The G# does tell you it's harmonic minor, but you are correct, that that fact that it is dominant seventh, and, furthermore the only dominant seventh voicing in the progression, strongly implies that it's a V and not just a random chord, as opposed to what the other school of thought says about it being a III7 chord or something like that, which would suggest that it's in the key of C major with some sort of substitution accounting for the weird augmented fifth.

Ok, another progression! I was reading about one of the other progressions, and they mentioned Unchained, so I looked that up. Its D, Bb, C. There’s some debate on what key that is, as if it were in the key of D, Bb wouldn’t exist. So is it a I, bVI, bVII progression, like the common I, bVI, bVII, but with a major tonic?
I'm assuming Unchained is the Van Halen song. The rest of the song strongly implies a tonal center at Db (or we can call it "D" if you like, just keeping in mind that we are tuned down a half step again).

This is a great example and I'm sure there are lots of different schools of thought and notation here, so people are bound to disagree. Remember that music theory is not a branch of mathematics, it's a descriptive science over an art form, so there is not really a set right/wrong. A song like this is a great example of how there are different levels of nuance.

I'm sort of intermediate in my school of thought, so, yeah, in that case, I would agree that the D Bb C D F C D progression is I bVI bVII I bIII bVII I.

So what is going on there? Is the song in D major or D minor? Well, it's sticky. This is sort of a modal interchange, maybe based off of the blues scale. In fact, the little mini solo/breakdown implies D major, and the bigger outro solo implies D minor, so it's kind of both. But I would say the song is in D major with some modal variation. It's what makes rock music so cool. I highly doubt Eddie wrote the riffs thinking "I'm going to make a progression that is in a major key but follows the chord roots out of the minor scale just to fuck with people," but rather, he probably came across a progression that sounded kickass while noodling around and it just happened to be that way.

So, to sum up, D major (actually Db, since we are a half step downtuned) I bVI bVII I bIII bVII progression. Play solos in Dmajor but play through the chords, or play a solo in D minor but be careful around the major third over the tonic. Or make up your own variation and see how it sounds.
 

tedtan

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One thing to keep in mind about Van Halen’s playing is that he was very shape oriented. He would pick a fingering “shape” that sounded good and then run it across the strings or up the neck keeping the shape rather than varying it to accommodate the chords, scale(s), or keys(s) the song would use (and be analyzed/interpreted through).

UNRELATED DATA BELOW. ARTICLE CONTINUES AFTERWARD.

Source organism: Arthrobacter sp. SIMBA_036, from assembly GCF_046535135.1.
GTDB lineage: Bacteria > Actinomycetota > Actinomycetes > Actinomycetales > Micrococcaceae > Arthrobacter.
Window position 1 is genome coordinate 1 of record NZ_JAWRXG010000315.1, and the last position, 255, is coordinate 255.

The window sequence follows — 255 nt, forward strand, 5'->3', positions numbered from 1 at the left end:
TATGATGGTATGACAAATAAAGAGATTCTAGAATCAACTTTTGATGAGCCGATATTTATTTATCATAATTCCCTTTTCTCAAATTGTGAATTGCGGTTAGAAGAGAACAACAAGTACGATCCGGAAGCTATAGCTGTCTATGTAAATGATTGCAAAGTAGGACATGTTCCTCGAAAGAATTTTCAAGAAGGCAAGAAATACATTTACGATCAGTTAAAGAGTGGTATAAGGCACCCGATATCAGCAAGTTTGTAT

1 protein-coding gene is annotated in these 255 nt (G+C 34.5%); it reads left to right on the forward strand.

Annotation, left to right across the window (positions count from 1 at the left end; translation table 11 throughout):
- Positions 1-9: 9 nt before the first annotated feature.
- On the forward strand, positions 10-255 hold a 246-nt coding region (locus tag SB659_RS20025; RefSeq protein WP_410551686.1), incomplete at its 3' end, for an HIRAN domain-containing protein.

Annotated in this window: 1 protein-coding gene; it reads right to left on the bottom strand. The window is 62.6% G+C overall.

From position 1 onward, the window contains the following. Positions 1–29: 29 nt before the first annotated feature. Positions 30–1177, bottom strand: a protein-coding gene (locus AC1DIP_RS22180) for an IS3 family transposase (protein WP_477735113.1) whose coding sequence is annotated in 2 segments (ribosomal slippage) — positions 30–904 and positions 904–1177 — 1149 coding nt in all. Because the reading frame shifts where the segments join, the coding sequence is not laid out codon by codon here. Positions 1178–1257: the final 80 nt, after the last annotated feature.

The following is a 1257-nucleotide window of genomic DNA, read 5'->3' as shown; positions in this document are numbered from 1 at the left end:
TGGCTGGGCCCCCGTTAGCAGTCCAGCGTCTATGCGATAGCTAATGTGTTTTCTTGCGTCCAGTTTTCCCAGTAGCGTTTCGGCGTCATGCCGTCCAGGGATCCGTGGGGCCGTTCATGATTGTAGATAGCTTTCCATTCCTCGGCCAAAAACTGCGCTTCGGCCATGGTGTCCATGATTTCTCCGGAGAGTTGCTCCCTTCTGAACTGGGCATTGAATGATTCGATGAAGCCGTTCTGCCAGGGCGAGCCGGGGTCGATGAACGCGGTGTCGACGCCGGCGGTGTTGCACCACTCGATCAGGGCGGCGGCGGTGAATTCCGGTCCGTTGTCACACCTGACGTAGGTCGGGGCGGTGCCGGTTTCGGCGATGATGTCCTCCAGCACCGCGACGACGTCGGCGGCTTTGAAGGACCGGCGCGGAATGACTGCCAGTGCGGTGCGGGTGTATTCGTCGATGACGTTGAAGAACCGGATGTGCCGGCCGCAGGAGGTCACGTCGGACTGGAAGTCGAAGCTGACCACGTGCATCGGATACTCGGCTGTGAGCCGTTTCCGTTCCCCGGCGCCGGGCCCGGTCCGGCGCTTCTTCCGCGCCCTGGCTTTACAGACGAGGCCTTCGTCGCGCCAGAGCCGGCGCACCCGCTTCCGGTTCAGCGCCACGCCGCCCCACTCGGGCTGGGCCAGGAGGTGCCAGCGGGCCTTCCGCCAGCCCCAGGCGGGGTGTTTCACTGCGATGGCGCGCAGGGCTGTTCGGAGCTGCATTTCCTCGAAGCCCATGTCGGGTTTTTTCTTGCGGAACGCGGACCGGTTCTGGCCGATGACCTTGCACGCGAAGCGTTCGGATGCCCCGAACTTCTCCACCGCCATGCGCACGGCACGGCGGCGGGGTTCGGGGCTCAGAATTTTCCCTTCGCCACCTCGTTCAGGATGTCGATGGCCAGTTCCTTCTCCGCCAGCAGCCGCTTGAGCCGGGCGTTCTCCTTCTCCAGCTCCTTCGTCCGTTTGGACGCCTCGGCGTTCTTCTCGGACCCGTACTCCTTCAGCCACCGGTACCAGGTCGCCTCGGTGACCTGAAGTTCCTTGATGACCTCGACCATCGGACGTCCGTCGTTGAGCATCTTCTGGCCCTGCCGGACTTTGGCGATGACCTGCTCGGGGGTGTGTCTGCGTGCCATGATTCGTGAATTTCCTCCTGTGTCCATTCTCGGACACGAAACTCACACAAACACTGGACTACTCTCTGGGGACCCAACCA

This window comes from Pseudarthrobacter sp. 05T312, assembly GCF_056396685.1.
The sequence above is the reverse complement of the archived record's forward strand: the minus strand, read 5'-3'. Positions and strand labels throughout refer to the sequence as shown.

SpaceDock

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@Hollowway in regards to the “required tonic” idea, as others point out this is just an approach. For me, the second Scrubs progression for example starting on the ii is a simple way for me to orient the song around known scales and chords so I don’t have to remember a ton of different scales or progressions. Instead when I can identify the ii, IV, III, I then know exactly where all my major and minor scales are and how I could also move away from that Dorian tonic to a different mode if I was writing this song.

With the Van Halen example I see it as Major VI, IV, V. So the D he is swapping between major and minor in a modal shift. A number of songs do this major/minor shift and tonally imo it is really easy to change a minor chord to a major just like in the above examples where the iii was swapped to a III.

I am not a crazy brainiac theory person so using this foundation of diatonic with parallel chords or secondary dominants is so much easier for me to work with.
 

Hollowway

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Yeah, my goal for understanding this stuff is not that I feel I need to write within a certain set of rules, but it's a great place to begin to compose a solo, etc. over a backing track. And also because if I knew the most common progressions, it would be far easier to transcribe a song, because once I identified one of two of the chords, I could plug in the usual suspects, and figure out the song without approaching each chord by listening to it with no context.

That song was the VH tune, and it's another one of those weird ones that I couldn't figure out because I didn't know what modal shifting is.